The “collective self-defense”
The “collective self-defense” argument is that if many Americans own guns, it is better for the general welfare of the country in case we are invaded by a foreign power. This is silly given the strength of the American military. Often, this paranoia is manifested in fears of a increasingly powerful United Nations, but this is even sillier, as the United States maintains veto power in the Security Council (and would thus have far more to lose by withdrawing from the UN, despite what some radical critics have said). Thus, there is no present danger to the United States from foreign invasion of any kind, and if the danger arises, and arming the general populace becomes necessary, it should be done through the auspices of the US Military, where people will be guaranteed to receive training in marksmanship, and more importantly, gun safety.
We can see how dangerous the “collective self-defense” argument by looking at amateur militias in America. Although the majority of militia members, like the majority of Americans, are probably peaceful, law-abiding citizens, it is rather dangerous for citizens’ groups that are not under any sort of “well-regulated” supervision, and answering to nobody, to be conducting exercises that make them a potential paramilitary force capable of extreme damage. Such exercises are better left to those who are well-regulated, i.e., the United States Armed Services and the National Guard.
The Lott report
Recently, a study published by John Lott (a Law Professor at the University of Chicago) and David Mustard (a U. Chicago graduate student) has indicated that recently enacted laws in states allowing the legal carry of concealed weapons has reduced violent crime in those states. However, there are numerous problems with this study that have not been addressed, even when directed to Professor Lott himself.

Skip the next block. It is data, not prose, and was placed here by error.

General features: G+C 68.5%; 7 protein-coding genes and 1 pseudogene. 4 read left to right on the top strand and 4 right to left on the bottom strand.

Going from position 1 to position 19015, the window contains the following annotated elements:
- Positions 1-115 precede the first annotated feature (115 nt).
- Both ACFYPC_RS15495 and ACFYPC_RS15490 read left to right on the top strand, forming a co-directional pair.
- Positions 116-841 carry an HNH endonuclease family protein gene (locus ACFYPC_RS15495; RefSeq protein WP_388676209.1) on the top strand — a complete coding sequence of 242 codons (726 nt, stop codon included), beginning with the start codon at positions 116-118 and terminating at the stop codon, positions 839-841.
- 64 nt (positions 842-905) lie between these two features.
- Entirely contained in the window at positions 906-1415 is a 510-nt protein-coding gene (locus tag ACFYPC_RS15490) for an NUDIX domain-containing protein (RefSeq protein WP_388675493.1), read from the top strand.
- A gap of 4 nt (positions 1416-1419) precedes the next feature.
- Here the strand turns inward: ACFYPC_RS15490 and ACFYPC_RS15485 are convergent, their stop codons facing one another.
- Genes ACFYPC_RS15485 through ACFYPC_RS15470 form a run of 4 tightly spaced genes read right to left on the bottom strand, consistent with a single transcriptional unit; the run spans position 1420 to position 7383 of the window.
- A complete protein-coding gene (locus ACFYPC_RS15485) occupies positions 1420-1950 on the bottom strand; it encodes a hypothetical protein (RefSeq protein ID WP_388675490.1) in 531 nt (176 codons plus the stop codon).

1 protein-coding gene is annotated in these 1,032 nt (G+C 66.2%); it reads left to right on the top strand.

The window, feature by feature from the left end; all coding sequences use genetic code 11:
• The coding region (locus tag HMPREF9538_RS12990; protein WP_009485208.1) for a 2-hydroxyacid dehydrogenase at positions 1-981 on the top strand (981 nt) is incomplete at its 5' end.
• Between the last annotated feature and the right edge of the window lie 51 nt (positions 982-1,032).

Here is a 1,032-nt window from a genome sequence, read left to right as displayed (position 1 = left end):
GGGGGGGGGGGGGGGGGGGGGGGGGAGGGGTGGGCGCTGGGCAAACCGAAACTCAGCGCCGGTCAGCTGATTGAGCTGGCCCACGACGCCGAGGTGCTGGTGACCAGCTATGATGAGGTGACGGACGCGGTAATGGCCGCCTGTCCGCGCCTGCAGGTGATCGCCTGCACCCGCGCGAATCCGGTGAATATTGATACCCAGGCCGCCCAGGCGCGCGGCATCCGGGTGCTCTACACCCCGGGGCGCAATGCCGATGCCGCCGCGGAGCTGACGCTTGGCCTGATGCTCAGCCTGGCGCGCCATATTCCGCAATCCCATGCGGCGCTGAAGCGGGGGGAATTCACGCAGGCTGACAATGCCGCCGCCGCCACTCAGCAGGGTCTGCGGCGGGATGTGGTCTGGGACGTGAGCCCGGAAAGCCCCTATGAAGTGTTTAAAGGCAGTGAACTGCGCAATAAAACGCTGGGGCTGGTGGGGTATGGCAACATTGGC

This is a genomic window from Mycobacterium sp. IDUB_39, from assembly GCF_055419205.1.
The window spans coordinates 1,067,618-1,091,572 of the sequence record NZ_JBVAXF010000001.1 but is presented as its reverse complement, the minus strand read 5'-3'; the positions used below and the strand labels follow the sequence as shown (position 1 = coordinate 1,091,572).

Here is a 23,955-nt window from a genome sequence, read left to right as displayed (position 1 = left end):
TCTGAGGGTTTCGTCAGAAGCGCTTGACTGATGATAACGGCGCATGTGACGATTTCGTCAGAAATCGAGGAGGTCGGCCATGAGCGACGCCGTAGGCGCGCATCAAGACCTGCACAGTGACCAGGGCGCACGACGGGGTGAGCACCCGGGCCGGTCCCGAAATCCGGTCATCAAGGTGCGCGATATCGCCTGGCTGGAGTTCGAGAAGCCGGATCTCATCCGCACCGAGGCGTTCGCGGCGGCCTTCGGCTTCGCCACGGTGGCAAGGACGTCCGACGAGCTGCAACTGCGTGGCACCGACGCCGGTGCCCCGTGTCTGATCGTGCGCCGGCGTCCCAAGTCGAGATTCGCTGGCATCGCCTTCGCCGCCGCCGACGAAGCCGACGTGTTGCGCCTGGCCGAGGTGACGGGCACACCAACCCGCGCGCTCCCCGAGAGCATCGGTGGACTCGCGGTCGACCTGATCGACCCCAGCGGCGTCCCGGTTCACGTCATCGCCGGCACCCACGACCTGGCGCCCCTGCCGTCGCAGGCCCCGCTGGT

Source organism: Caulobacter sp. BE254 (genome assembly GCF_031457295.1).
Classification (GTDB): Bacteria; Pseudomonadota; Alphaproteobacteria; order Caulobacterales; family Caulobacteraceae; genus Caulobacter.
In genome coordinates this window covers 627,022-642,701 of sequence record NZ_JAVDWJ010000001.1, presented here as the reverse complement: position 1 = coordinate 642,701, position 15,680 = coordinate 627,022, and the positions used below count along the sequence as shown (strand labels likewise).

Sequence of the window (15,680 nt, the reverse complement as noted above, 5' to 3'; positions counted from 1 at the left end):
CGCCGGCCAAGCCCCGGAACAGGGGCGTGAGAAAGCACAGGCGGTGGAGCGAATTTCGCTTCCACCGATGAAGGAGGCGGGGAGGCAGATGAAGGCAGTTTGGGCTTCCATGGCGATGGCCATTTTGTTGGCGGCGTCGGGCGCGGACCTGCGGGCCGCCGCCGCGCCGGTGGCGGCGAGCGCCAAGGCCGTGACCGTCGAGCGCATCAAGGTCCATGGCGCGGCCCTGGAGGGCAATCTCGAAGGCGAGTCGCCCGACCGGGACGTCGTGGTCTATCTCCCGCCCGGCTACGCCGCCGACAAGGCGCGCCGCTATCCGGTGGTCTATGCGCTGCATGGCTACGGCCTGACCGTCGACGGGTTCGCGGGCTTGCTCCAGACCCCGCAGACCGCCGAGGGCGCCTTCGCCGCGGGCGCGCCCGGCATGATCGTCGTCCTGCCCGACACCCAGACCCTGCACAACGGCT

For example, when asked under the rubric of causality, how the falling crime rates affects their study, Lott said “The general changes in crime rates is not a problem for our paper since we control for individual year dummies which take out any year-to-year changes that are occurring in crime rates.” What this ignores is that the year-to-year changes are precisely what is important, and if crime rates are already dropping, then adding the laws they defend and pointing to their success in lowering crime rates begs the question of causality, which they never demonstrate.
Another difficulty in his figures is population motion. For example, he claims that Florida’s violent crime rate dropped dramatically after the passing of CCW laws, but he does not take into account the enormous migration of the elderly and retirees into that state during his examination period. Such an influx of elderly citizens (not usually violent criminals!) would certainly push the crime rate down, as the population of law abiding citizens rose dramatically.
Furthermore, they admit right in their study that “Using county level data has some drawbacks. Frequently, because of the low crime rates in many low population counties, it is quite common to find huge variations in the arrest and conviction rates between years.” So, their solution is “to limit the sample to only counties with large populations. For counties with a large numbers of crimes, these waves have a significantly smoother flow of arrests and convictions relative to offense.” Thus, the limited sample also limits the accuracy of their study. They say that “an alternative solution is to take a moving average of the arrest or conviction rates over several years,” but then go on to say that this “reduces the length of the usable sample period, depending upon how many years are used to compute this average. Furthermore, the moving average solution does nothing to alleviate the effect of multiple suspects being arrested for a single crime.” These are real problems which Prof. Lott did not address, even when directly asked via e-mail.
More criticism on the Lott report from Johns Hopkins University Professor Stephen Teret can be found here.